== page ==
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Today, Oct. 20, is World Osteoporosis Day.

Let's join the National Osteoporosis Foundation across the globe in raising awareness and resources to promote better bone health!

Osteoporosis is a medical condition in which bones become brittle and fragile from loss of tissue. The bones become porous, so the density and quality of the bone is reduced. This condition puts a person at risk for hip and spine fractures, and in extreme cases makes it difficult to do normal daily activities and movement.

Bone loss and muscle atrophy occurs as a normal aging process. The rate at which that loss occurs can be up to you.

So, what can we do to help prevent osteoporosis and decrease the rate of bone loss if it has already occurred?

Exercise, of course!

Have you heard the saying, "If exercise could be packed into a pill, it would be the most widely prescribed medication in the nation?" I truly believe that, and when it comes to strengthening the bones and decreasing your risk from the negative effects of osteoporosis, exercise is a huge key!

Osteoporosis runs strongly in my family. I saw my grandmother significantly lose her height and ability to get around due to the loss of bone mass. She got to the point where even turning over in bed would be hard on her spine. My mother has also battled the bone density issues and her doctor has told her to tell her four girls to be aware of this, to get plenty of exercise to keep our bones strong.

So both the doctor and I agree — exercise is a great medicine for keeping our bones strong and preventing osteoporosis.

How can exercise help? A sedentary lifestyle (little exercise) encourages the loss of bone mass. Exercising regularly can reduce the rate of bone loss. Most bone fractures occur because of a fall. You can reduce your chances of falling by exercising to build your muscle strength and improve your balance.

Exercise aids in the reduction of bone loss, improves your muscle strength, improved reaction time, increases mobility, gives one a better sense of balance and coordination, reduces the risk of bone fractures by reducing the chances of falling, reduces pain, and promotes better mood and vitality.

I recently reassessed a member at the Sam B. Cook Healthplex. She said at about age 55, she was told she has had signs of low bone mass. She was advised to get a lot of walking for weight bearing exercise. She said was doing good, but in 2015, when she began doing some strength training exercise that I helped her with, she and her doctor noticed the rate of loss declining. She has been doing posture and balance exercises along with the weight bearing exercise and is feeling great.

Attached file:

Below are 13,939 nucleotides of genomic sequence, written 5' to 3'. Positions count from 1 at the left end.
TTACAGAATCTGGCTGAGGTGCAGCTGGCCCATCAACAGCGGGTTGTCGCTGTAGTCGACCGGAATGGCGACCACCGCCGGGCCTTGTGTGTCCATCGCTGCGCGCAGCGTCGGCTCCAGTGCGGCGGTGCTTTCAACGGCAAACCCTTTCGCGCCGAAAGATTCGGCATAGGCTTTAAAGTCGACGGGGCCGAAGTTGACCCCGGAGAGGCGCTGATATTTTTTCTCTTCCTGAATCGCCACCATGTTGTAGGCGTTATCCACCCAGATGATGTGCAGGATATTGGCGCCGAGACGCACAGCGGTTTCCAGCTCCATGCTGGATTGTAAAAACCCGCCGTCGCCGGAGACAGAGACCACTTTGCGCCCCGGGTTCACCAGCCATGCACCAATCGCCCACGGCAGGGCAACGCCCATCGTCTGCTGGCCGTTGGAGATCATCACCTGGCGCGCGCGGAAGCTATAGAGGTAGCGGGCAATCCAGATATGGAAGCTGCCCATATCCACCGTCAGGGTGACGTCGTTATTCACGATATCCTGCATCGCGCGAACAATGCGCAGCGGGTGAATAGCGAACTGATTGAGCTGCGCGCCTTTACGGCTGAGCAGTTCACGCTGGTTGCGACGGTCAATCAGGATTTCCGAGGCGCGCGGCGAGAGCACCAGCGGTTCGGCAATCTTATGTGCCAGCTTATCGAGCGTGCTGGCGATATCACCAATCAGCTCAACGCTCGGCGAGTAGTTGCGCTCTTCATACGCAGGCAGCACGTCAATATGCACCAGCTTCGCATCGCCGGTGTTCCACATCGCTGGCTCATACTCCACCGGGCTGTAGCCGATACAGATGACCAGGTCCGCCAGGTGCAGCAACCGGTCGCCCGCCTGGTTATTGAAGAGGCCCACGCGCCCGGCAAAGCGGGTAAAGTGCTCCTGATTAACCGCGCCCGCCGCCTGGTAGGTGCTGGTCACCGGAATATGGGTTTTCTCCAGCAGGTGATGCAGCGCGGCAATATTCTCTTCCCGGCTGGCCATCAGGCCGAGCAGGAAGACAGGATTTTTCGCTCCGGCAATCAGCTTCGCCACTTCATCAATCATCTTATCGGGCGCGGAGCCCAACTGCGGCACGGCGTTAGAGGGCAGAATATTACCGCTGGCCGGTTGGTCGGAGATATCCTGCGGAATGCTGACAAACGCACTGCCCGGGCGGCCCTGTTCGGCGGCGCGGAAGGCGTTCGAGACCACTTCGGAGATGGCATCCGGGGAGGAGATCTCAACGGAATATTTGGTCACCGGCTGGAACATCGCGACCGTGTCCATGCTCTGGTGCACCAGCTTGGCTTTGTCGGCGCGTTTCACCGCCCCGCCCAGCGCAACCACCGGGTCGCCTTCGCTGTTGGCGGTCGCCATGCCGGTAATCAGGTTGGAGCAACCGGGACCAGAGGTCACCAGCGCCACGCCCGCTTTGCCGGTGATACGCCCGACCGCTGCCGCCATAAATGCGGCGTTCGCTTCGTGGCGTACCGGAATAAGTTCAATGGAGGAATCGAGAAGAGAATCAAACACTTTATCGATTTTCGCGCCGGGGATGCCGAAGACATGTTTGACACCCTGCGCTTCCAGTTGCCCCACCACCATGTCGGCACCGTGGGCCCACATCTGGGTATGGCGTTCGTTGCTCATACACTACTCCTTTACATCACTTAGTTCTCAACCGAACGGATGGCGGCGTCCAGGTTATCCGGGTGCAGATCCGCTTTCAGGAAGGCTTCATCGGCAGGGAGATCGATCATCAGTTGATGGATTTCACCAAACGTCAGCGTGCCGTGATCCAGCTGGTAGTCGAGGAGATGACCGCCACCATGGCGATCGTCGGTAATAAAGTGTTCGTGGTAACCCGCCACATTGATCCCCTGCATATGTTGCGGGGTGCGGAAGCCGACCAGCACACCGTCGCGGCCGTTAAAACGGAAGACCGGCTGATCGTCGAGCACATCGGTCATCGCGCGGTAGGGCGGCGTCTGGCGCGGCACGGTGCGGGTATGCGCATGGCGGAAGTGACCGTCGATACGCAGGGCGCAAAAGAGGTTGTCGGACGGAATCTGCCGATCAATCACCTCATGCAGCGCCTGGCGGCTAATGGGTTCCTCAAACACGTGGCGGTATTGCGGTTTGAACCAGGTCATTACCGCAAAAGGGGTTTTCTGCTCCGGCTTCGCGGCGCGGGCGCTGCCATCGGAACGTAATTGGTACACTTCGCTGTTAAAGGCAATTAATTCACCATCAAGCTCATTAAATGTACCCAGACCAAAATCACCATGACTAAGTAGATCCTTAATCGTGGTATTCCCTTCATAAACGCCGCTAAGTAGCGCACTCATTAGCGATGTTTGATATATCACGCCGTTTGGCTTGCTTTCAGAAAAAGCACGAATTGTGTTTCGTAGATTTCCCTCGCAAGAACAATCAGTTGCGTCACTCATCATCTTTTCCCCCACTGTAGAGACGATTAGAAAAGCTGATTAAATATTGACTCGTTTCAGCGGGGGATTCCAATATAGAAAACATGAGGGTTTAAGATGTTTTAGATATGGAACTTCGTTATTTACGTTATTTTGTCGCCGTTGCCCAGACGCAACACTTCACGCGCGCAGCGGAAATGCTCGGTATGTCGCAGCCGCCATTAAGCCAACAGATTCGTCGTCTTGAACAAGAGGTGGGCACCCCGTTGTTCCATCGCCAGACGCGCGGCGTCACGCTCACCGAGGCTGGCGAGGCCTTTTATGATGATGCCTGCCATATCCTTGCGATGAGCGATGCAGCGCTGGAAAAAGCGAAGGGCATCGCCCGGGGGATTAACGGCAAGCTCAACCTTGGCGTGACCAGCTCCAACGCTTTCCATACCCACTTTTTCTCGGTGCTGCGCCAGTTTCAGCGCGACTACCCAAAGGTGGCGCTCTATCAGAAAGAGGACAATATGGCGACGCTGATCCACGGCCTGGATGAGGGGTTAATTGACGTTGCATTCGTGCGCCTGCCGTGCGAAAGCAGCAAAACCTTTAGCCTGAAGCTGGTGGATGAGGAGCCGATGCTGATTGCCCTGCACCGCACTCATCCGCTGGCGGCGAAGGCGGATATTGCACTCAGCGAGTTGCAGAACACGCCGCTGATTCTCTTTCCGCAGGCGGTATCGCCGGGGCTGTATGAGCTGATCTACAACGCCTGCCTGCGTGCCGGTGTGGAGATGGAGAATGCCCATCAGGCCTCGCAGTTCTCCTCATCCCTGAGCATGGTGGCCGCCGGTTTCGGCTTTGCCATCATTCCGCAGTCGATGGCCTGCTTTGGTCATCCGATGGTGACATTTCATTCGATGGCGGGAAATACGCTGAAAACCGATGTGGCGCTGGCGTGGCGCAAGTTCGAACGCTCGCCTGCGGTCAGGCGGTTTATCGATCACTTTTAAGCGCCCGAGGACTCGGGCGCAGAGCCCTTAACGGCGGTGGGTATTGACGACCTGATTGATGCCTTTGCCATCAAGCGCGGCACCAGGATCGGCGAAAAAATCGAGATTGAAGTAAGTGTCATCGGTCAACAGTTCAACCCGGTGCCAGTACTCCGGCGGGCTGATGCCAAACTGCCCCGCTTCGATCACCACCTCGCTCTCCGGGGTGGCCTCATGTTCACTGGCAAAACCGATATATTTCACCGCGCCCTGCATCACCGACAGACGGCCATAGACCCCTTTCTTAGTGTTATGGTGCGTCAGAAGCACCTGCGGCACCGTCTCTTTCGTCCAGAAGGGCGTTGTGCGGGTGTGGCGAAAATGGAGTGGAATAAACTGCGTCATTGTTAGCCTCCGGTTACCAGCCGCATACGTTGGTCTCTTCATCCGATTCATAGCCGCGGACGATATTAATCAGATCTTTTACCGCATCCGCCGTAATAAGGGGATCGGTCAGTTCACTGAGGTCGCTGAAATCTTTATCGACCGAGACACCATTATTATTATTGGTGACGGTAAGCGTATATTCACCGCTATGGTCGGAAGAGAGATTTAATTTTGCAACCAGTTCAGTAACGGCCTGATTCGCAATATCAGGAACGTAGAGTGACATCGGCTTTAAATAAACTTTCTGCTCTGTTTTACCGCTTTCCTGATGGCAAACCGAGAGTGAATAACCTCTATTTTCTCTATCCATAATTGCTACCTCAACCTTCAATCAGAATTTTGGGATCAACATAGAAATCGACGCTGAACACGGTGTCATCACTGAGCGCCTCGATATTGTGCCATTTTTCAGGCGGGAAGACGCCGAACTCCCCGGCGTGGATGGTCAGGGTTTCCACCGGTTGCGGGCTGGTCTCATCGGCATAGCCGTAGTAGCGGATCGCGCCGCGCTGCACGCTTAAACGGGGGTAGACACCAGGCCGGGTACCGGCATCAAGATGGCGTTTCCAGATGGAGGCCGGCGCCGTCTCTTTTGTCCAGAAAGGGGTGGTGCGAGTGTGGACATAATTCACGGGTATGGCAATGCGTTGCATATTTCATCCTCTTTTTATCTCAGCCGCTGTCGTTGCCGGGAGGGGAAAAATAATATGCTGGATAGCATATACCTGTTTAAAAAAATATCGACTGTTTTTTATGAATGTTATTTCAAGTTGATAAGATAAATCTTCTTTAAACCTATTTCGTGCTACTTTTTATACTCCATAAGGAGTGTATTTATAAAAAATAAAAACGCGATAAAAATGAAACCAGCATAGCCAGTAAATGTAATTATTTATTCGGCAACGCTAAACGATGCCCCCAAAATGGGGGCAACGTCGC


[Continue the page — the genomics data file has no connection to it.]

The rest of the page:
I recommend a combination of weight-bearing aerobic and muscle-building (resistance) exercise with specific balance exercises as the best over-all program for osteoporosis prevention. The weight bearing aerobic exercise includes walking, dancing and stepping. Resistance exercise is where the muscle pulls on the bones as you perform the training. With resistance training, you use free weights such as dumbbells and barbells, elastic band resistance and body-weight resistance or weight-training machines. I also recommend exercises to improve posture, balance exercises, tai chi and standing functional movements.

Water exercise is also good for those that have already seen the negative effects of osteoporosis. Swimming and water exercise are not weight-bearing exercises, because the buoyancy of the water counteracts the effects of gravity. However, exercising in water can improve your cardiovascular fitness and muscle strength. People with severe osteoporosis or kyphosis (hunching of the upper back) who are at high risk of bone fractures may find that swimming or water exercise is their preferred activity.

Of course, there are several other things that can also help or hinder you in your quest for strong bones. Risk factors out of your control include sex, age, body build, family history and race. But the things we can control, such as cigarette smoking, excessive alcohol and caffeine consumption, lack of exercise and a diet low in calcium, are important to watch.

So eat healthy and exercise — both great medicine for keeping our bones strong and preventing osteoporosis!

Kay Benward is an exercise specialist and supervisor at the Sam B. Cook Healthplex Fitness Center. She has been with Capital Region Medical Center for 29 years and inspired many people to lead healthy lives through exercise. She continues to teach classes and enjoys training the mature adult for balance, posture and functional strength, as well as educating her clients, staff and community on exercise as medicine.

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